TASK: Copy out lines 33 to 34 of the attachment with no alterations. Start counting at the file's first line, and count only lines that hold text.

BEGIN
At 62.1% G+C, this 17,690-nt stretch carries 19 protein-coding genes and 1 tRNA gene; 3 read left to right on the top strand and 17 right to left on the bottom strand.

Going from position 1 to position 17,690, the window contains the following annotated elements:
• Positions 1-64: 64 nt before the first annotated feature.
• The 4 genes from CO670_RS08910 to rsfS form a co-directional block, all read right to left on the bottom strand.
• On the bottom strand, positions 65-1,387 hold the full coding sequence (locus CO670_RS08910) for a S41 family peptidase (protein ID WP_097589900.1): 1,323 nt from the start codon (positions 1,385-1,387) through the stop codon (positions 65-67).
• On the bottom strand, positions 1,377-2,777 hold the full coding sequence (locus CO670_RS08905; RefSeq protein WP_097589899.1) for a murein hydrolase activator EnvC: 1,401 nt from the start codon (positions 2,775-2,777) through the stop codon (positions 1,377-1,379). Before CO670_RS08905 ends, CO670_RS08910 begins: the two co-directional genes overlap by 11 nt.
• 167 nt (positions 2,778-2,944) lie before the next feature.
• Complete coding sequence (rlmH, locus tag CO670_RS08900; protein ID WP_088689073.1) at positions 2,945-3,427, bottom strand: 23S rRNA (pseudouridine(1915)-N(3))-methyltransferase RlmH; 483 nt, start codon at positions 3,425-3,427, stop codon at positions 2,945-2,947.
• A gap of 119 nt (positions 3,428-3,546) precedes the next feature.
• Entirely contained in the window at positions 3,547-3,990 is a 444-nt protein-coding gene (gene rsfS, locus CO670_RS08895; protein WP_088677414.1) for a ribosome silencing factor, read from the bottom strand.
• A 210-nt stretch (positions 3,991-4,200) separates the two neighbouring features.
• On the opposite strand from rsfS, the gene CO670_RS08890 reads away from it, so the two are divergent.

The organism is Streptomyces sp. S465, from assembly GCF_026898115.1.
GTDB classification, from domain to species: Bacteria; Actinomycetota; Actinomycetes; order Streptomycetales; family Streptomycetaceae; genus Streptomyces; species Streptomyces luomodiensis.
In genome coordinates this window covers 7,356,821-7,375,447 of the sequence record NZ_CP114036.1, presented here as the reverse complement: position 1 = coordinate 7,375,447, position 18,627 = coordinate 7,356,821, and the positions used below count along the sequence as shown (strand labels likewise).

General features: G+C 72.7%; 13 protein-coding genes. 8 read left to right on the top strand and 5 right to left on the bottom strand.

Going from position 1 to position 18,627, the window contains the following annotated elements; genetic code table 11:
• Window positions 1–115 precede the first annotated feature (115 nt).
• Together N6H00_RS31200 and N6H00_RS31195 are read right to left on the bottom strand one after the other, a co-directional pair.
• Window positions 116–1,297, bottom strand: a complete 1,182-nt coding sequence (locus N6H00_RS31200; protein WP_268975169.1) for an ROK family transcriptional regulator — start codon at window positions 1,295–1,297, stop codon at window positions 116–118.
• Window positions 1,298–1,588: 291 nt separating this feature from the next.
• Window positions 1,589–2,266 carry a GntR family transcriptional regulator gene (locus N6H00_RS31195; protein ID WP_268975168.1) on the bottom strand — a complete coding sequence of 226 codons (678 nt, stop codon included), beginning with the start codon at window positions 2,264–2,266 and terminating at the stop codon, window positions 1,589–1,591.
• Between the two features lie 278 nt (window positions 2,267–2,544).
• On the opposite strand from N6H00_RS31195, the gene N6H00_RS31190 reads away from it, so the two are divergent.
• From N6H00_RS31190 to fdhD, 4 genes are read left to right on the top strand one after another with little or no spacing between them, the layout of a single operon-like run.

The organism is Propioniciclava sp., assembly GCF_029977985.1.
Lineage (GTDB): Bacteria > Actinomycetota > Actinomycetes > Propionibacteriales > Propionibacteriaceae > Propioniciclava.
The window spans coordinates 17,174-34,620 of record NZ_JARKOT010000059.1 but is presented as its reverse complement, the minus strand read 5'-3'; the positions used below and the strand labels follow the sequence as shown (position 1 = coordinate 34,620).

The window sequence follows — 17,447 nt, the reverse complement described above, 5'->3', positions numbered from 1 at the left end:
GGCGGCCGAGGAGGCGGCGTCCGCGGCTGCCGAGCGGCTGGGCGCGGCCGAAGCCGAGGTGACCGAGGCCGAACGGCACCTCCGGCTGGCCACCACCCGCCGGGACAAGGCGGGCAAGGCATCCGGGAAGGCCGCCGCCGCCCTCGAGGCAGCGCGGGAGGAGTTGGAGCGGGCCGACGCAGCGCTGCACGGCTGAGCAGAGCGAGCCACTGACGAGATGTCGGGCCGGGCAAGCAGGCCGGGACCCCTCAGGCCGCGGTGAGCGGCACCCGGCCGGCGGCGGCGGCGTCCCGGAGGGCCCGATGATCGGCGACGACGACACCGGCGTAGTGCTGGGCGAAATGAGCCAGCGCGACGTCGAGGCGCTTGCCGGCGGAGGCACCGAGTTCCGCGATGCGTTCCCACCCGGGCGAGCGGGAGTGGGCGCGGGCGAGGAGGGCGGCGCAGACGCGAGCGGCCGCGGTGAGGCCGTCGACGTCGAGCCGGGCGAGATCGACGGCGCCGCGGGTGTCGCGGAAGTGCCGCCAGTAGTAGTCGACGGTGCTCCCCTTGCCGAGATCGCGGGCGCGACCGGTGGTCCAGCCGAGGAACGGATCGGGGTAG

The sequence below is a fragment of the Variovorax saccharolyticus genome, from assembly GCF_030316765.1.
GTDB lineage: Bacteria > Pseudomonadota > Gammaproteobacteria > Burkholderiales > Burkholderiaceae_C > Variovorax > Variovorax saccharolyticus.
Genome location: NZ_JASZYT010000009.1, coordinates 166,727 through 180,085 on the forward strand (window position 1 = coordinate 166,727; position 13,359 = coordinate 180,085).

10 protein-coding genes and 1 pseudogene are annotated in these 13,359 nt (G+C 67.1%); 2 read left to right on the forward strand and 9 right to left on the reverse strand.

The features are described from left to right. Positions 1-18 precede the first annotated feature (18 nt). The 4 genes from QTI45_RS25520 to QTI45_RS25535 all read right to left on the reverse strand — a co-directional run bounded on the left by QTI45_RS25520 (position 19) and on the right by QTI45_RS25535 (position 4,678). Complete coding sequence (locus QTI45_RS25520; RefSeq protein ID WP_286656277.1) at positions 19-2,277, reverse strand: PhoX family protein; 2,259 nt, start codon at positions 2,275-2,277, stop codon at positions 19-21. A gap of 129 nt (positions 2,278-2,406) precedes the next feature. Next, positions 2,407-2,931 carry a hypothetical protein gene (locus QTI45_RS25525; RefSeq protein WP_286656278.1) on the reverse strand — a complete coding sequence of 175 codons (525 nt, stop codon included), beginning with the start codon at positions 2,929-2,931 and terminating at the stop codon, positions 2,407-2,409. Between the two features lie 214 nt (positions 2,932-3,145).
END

Genome location: NZ_JASZYT010000009.1, coordinates 166,727 through 180,085 on the forward strand (window position 1 = coordinate 166,727; position 13,359 = coordinate 180,085).

10 protein-coding genes and 1 pseudogene are annotated in these 13,359 nt (G+C 67.1%); 2 read left to right on the forward strand and 9 right to left on the reverse strand.